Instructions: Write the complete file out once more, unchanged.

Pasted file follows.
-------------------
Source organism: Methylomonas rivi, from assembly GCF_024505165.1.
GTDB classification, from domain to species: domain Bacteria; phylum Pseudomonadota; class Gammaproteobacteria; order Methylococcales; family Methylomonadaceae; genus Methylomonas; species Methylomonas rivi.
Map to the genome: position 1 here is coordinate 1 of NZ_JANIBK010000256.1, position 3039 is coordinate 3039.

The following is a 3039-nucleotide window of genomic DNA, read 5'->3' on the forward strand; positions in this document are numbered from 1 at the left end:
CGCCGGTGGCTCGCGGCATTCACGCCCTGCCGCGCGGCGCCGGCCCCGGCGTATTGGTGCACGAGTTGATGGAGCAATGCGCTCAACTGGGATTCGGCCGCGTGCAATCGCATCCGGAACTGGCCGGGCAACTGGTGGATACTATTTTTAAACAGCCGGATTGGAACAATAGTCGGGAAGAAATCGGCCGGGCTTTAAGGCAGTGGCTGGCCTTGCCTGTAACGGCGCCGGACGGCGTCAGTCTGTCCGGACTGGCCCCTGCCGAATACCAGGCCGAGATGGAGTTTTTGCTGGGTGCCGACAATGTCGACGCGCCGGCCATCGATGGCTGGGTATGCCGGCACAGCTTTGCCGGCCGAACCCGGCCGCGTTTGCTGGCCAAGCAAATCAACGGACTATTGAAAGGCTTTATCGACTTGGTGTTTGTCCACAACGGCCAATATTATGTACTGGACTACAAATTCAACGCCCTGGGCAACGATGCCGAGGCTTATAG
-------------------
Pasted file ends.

Source organism: Methylomonas rivi, from assembly GCF_024505165.1.
GTDB classification, from domain to species: domain Bacteria; phylum Pseudomonadota; class Gammaproteobacteria; order Methylococcales; family Methylomonadaceae; genus Methylomonas; species Methylomonas rivi.
Map to the genome: position 1 here is coordinate 1 of NZ_JANIBK010000256.1, position 3039 is coordinate 3039.

The following is a 3039-nucleotide window of genomic DNA, read 5'->3' on the forward strand; positions in this document are numbered from 1 at the left end:
CGCCGGTGGCTCGCGGCATTCACGCCCTGCCGCGCGGCGCCGGCCCCGGCGTATTGGTGCACGAGTTGATGGAGCAATGCGCTCAACTGGGATTCGGCCGCGTGCAATCGCATCCGGAACTGGCCGGGCAACTGGTGGATACTATTTTTAAACAGCCGGATTGGAACAATAGTCGGGAAGAAATCGGCCGGGCTTTAAGGCAGTGGCTGGCCTTGCCTGTAACGGCGCCGGACGGCGTCAGTCTGTCCGGACTGGCCCCTGCCGAATACCAGGCCGAGATGGAGTTTTTGCTGGGTGCCGACAATGTCGACGCGCCGGCCATCGATGGCTGGGTATGCCGGCACAGCTTTGCCGGCCGAACCCGGCCGCGTTTGCTGGCCAAGCAAATCAACGGACTATTGAAAGGCTTTATCGACTTGGTGTTTGTCCACAACGGCCAATATTATGTACTGGACTACAAATTCAACGCCCTGGGCAACGATGCCGAGGCTTATAG